Brady has surpassed 300 yards in five straight games. If he makes it a sixth in New Orleans, he'll tie an NFL record shared by Steve Young, Kurt Warner and Rich Gannon.
Meanwhile, Brees and the Saints are on pace to score 590 points this year, threatening the record 589 Brady and the 16-0 Patriots put up in 2007.
Brady said he wouldn't be surprised to see the 2009 Saints go down as the highest-scoring team in regular-season history.
"There are always going to be great receivers and quarterbacks that finally come together under a coach that's been with them for a few years that really understands the strengths and weaknesses," Brady said. "The schedule aligns right and the scores of the games come out a certain way, so (offensive records are) always going to be broken."
Brees won't deny he enjoys the sense of accomplishment that comes with setting records. He was only 16 yards short of eclipsing Marino's single-season passing mark of 5,084 yards last year.
Yet Brees said records matter more when they come as a result of winning. Last year, the Saints went 8-8 and missed the playoffs. This season, Brees' average for yards passing is down from 317 to 275, yet the Saints, thanks to a stronger running game and a defense that produces more turnovers, are 10-0 for the first time in franchise history.
"I'm certainly not trying to make it quarterback against quarterback," Brees said. "My offense is trying to score more than his offense ... but it is exciting to share the field with guys like that."
Show commenting policy
TribLive commenting policy
You are solely responsible for your comments and by using TribLive.com you agree to our Terms of Service.
We moderate comments. Our goal is to provide substantive commentary for a general readership. By screening submissions, we provide a space where readers can share intelligent and informed commentary that enhances the quality of our news and information.
While most comments will be posted if they are on-topic and not abusive, moderating decisions are subjective. We will make them as carefully and consistently as we can. Because of the volume of reader comments, we cannot review individual moderation decisions with readers.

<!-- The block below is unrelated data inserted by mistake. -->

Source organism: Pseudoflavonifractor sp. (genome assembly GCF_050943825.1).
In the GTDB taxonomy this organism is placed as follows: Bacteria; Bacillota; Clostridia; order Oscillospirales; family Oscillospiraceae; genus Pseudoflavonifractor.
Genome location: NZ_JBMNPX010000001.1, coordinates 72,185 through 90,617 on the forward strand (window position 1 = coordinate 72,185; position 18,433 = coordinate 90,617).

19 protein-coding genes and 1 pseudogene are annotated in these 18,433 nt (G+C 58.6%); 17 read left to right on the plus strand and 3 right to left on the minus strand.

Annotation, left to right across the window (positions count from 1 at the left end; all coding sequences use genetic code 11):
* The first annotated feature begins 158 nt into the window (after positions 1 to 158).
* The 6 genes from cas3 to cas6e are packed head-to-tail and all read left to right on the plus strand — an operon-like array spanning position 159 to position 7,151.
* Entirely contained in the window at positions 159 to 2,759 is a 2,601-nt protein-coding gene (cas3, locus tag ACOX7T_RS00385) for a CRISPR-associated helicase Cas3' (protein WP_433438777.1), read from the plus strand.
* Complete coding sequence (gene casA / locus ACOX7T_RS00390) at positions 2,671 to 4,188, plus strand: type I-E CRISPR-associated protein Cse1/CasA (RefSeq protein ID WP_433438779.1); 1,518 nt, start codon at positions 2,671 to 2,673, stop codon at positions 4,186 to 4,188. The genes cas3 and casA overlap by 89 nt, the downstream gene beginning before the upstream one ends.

We value thoughtful comments representing a range of views that make their point quickly and politely. We make an effort to protect discussions from repeated comments either by the same reader or different readers.
We follow the same standards for taste as the daily newspaper. A few things we won't tolerate: personal attacks, obscenity, vulgarity, profanity (including expletives and letters followed by dashes), commercial promotion, impersonations, incoherence, proselytizing and SHOUTING. Don't include URLs to Web sites.
We do not edit comments. They are either approved or deleted. We reserve the right to edit a comment that is quoted or excerpted in an article. In this case, we may fix spelling and punctuation.
We welcome strong opinions and criticism of our work, but we don't want comments to become bogged down with discussions of our policies and we will moderate accordingly.
We appreciate it when readers and people quoted in articles or blog posts point out errors of fact or emphasis and will investigate all assertions. But these suggestions should be sent via e-mail. To avoid distracting other readers, we won't publish comments that suggest a correction. Instead, corrections will be made in a blog post or in an article.
Subscribe today! Click here for our subscription offers.